Savannah 100 Foundation awards four Judge Eugene Gadsden scholarships

Sarah Abdelrahim of Rincon will leave Savannah later this month for a month in Costa Rica where she will study Spanish as part of her career plan to become a lawyer and make a difference here.

A rising junior at the University of West Georgia, she is a three-time recipient of the Savannah 100 Foundation Inc. Gadsden Memorial Scholarship for budding lawyers.

And she is one of four area students to receive the 2019 scholarship designed to help reach their goals.

Joining her this year were:

• Mecca Aikens, a sophomore at Mercer University. She was a 2018 Gadsden scholar.

• Nykobe Richardson, a graduating senior at Woodville-Tompkins High School who plans to attend Georgia College and State University

• Alexis Williamson, a graduating senior at Savannah Arts Academy who plans to attend Duke University on a merit scholarship in the fall.

Abdelrahim, a 2017 graduate of South Effingham High School, said she is majoring in philosophy which requires completion of a four-level foreign language study.

“I have never traveled outside of the country, but at the University of West Georgia, the opportunity presented itself,” she said. “I will be visiting Costa Rica, which will help me in my goal of becoming a citizen of the world by teaching me to learn to adapt to other cultures, such as the Costa Rican culture, by learning the language and being able to use it in my career as an attorney.

“The Savannah 100 Foundation has helped me an enormous amount financially. The scholarship funds that I have received have helped me finance my education towards helping pay for tuition and books. Along with that, the Savannah 100 Foundation has given me a mentor, Lloyd Johnson, who has helped pave the way for me.”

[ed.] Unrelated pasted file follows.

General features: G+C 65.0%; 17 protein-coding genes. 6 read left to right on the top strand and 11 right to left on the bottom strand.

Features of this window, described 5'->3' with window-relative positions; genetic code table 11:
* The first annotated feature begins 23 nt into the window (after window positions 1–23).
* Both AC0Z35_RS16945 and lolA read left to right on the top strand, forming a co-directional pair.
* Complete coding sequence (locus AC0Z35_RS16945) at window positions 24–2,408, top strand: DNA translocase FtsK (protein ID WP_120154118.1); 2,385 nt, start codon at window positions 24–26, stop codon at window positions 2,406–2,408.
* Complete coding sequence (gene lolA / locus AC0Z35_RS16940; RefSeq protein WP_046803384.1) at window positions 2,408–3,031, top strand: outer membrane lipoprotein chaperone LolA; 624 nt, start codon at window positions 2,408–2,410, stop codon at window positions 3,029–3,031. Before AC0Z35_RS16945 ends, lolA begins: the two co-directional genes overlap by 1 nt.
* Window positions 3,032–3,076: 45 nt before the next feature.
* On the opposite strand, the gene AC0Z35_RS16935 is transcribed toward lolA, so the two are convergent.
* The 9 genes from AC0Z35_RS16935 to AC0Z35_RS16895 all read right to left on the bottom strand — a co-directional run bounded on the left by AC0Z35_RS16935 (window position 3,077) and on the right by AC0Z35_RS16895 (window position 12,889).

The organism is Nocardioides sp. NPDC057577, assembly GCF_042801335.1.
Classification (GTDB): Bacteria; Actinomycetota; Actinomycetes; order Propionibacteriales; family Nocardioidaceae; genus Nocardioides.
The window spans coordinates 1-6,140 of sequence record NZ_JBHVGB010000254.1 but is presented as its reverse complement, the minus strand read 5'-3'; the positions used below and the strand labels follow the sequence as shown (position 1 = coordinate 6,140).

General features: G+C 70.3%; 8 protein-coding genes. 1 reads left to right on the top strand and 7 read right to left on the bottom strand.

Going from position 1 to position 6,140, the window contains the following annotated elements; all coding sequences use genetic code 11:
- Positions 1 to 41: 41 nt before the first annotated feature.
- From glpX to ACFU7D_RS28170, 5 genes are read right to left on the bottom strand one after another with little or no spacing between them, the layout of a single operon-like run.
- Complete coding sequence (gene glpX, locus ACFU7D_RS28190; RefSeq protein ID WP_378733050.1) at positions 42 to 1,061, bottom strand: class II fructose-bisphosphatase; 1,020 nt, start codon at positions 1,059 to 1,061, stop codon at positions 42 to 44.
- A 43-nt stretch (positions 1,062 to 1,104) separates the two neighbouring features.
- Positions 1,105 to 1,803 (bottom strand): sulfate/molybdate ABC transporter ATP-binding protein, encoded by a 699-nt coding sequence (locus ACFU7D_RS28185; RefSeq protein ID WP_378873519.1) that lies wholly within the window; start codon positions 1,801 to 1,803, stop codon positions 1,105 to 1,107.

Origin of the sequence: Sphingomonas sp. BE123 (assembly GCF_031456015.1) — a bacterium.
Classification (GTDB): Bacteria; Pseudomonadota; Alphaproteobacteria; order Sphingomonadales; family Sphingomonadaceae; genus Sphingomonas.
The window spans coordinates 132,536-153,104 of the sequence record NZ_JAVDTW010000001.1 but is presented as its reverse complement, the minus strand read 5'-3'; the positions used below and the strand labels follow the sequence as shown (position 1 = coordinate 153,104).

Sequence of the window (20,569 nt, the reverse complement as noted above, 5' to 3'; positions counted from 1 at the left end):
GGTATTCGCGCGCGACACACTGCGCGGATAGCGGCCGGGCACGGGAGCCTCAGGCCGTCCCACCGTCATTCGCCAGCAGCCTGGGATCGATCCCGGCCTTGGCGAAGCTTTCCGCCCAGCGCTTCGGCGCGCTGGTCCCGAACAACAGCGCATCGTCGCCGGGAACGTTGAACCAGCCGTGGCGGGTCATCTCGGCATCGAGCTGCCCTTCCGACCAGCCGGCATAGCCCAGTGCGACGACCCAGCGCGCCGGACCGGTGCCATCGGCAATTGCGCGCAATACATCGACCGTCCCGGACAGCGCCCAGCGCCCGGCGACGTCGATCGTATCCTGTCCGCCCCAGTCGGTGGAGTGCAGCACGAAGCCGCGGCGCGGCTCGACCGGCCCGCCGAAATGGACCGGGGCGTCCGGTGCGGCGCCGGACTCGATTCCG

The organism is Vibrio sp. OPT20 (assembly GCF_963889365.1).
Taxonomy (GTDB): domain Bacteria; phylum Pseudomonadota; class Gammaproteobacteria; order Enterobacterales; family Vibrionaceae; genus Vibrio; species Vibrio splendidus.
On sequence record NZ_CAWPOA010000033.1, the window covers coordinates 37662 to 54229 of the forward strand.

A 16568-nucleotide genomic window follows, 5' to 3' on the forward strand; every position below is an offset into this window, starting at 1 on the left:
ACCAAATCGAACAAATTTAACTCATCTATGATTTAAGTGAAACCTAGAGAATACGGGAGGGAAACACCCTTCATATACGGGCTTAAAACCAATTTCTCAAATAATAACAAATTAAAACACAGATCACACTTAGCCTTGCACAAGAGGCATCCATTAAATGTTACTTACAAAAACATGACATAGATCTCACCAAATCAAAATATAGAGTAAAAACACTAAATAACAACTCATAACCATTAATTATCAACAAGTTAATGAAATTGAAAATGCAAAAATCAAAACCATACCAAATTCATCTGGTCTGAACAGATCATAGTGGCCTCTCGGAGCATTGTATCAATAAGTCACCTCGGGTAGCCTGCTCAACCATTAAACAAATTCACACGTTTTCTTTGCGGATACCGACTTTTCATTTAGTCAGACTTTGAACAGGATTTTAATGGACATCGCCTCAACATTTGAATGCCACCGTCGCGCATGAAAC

Johnson, a retired career prosecutor and president of the Savannah 100 Foundation Inc., announced creation of the scholarship fund in 2017 to add incentives to the Court’s in Session mentoring program for middle and high school students, some of whom wanted to become lawyers.

The scholarships provide $2,000 and mentoring to students who intend to become lawyers who will use the law as a vehicle to improve the quality of life in Savannah.

They are renewable throughout the student’s entire college career or up to $8,000.

The foundation is an outgrowth of the 100 Black Men of Savannah Inc. and functions as an independent entity.

The foundation’s scholarship program also memorializes the civic and legal contributions of the late Judge Gadsden.

A Savannah native, Gadsden was Chatham County’s first black Superior Court judge when he was appointed in 1979 at age 67. He remained on the bench until he retired in 1992.

Gadsden also was a major player in the local civil rights movement, working then with Savannah Branch National Association for the Advancement of Colored People president W.W. Law and providing legal guidance to the local NAACP branch.

Later, as a judge, Gadsden was known for treating those appearing before him with patience and sense of fairness.

Johnson said a local court official reminded him that if you appeared before Gadsden, “You knew you were going to get a fair shake.”

The foundation aimed to address both the scarcity of minority attorneys in Savannah and to add incentives to Court’s in Session legal mentoring program.

Johnson said that in addition to the monetary support, the the group provides a full mentoring program including preparation for the LSAT test required for admission to law school.

“These are the leaders of tomorrow and the foundation wants that to happen,” he said.